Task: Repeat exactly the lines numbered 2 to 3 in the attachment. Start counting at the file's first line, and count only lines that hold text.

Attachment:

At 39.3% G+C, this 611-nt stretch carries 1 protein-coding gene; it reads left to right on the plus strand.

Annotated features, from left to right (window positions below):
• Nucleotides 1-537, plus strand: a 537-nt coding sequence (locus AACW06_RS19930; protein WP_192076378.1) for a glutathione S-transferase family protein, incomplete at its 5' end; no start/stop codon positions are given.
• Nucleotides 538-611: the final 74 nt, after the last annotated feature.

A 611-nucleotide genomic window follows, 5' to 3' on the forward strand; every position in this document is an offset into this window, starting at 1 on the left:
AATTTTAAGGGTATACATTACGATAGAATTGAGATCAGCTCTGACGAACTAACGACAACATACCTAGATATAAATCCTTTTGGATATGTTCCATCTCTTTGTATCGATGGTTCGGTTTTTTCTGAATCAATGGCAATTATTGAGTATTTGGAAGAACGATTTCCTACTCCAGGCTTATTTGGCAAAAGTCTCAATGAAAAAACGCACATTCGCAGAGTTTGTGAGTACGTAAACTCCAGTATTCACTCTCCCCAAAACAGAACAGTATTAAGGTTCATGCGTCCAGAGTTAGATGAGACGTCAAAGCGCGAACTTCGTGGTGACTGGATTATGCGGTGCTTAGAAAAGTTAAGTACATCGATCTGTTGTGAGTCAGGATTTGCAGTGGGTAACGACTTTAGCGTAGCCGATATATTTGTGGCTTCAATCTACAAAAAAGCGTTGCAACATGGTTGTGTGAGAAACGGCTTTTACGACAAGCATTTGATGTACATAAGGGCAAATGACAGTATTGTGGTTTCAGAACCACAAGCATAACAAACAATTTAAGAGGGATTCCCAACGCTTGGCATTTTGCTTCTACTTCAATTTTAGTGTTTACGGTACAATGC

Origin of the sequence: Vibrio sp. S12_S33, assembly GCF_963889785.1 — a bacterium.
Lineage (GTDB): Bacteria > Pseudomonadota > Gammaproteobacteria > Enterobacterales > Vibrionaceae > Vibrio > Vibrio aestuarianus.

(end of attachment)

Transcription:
Annotated features, from left to right (window positions below):
• Nucleotides 1-537, plus strand: a 537-nt coding sequence (locus AACW06_RS19930; protein WP_192076378.1) for a glutathione S-transferase family protein, incomplete at its 5' end; no start/stop codon positions are given.